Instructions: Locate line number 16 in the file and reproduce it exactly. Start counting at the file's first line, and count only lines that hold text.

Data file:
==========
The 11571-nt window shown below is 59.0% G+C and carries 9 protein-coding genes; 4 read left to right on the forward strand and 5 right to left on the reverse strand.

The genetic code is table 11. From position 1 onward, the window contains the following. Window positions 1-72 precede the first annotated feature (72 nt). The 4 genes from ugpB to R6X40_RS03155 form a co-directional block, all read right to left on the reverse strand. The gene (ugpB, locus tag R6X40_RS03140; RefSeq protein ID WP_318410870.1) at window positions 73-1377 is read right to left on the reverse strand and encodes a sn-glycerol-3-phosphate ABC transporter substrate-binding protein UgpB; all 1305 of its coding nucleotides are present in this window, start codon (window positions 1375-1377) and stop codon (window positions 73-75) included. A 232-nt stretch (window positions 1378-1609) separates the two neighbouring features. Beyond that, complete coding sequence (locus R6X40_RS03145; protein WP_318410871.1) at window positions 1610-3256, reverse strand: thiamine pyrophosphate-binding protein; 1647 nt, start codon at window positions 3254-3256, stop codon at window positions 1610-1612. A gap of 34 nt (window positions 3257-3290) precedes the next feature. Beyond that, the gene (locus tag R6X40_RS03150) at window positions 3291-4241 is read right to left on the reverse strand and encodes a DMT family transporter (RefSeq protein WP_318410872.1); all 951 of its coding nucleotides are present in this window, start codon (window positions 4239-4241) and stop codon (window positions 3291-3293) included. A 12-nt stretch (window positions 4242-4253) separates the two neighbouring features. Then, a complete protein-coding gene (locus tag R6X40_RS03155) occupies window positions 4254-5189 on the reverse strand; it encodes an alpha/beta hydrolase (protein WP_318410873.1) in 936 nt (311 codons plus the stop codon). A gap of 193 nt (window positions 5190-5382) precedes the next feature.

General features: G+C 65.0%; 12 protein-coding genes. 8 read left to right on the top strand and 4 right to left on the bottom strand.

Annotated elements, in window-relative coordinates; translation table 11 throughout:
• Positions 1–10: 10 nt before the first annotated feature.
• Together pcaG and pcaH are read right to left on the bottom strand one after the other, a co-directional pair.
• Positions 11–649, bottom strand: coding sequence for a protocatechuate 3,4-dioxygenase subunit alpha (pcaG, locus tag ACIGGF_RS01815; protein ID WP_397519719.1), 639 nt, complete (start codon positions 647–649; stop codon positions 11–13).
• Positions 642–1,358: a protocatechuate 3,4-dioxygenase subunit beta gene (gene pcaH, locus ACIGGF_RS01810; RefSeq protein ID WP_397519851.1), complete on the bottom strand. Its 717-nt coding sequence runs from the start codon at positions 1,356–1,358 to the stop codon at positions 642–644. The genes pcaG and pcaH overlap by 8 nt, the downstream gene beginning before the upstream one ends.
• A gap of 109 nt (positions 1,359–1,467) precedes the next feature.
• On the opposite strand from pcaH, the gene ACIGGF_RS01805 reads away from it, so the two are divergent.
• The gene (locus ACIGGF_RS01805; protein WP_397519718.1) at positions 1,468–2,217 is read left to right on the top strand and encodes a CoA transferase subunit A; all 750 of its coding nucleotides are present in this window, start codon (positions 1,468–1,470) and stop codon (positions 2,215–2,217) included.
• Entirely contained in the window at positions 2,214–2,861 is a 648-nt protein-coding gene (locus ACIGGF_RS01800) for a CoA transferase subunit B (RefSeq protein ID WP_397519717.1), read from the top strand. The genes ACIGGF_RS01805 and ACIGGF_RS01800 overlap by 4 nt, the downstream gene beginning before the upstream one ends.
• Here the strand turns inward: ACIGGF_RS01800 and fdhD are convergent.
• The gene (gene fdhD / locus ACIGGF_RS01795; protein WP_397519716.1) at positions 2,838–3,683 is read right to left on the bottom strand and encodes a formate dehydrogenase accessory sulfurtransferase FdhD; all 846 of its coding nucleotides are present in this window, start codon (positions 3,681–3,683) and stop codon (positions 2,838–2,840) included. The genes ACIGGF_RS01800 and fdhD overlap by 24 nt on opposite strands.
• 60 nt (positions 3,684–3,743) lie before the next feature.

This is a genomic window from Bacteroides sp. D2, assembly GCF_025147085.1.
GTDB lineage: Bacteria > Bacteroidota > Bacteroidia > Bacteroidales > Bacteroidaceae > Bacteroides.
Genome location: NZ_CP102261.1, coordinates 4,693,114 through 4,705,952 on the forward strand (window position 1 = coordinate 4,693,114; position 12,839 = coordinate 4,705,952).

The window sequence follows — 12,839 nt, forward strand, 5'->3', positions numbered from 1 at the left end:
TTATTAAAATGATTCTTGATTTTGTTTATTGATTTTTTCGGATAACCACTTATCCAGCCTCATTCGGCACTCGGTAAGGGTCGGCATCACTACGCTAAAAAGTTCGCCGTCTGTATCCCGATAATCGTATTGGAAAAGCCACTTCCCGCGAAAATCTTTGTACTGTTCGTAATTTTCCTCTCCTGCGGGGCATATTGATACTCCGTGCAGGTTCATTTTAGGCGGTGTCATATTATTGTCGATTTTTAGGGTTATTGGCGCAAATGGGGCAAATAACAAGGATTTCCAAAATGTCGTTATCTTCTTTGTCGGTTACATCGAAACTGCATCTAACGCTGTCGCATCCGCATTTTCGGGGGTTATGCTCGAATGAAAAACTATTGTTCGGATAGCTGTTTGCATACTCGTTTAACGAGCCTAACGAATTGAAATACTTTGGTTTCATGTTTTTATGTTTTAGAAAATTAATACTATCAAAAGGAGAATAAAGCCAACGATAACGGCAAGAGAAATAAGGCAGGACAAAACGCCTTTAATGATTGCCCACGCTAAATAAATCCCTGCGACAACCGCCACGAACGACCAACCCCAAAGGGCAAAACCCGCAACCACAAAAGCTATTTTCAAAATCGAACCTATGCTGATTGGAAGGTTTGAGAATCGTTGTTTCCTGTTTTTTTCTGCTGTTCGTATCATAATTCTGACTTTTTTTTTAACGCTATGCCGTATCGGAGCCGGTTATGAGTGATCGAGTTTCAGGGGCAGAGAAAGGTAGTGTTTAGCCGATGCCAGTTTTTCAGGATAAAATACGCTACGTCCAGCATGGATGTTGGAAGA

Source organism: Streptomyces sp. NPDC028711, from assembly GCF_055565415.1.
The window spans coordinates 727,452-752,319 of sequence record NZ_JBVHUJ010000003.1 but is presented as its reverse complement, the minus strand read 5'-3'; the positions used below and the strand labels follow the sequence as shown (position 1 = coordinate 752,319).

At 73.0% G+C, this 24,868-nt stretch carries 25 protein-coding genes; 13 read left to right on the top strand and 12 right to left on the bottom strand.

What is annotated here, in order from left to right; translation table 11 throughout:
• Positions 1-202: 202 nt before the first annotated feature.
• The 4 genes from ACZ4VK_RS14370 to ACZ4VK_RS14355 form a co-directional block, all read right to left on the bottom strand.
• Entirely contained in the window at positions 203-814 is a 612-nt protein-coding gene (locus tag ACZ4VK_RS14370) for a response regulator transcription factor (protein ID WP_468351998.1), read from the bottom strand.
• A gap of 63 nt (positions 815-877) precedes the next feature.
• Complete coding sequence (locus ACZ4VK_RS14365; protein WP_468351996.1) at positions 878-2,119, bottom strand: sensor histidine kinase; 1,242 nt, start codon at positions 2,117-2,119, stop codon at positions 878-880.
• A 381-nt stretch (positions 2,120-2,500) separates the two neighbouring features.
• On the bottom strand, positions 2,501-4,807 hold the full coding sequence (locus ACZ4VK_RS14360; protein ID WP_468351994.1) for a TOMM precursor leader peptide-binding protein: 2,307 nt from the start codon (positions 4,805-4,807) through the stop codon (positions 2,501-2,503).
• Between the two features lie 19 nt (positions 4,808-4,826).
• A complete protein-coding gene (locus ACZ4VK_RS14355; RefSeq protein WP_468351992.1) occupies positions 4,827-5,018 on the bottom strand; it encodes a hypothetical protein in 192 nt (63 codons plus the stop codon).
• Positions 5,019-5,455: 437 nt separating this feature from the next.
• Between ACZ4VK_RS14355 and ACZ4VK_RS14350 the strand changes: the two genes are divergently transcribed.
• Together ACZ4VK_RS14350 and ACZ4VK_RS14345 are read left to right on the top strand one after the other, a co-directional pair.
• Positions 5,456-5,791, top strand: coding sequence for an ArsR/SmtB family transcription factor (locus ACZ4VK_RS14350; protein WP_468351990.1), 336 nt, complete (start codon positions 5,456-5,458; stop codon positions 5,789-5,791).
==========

This is a genomic window from Bacteroides sp. D2, assembly GCF_025147085.1.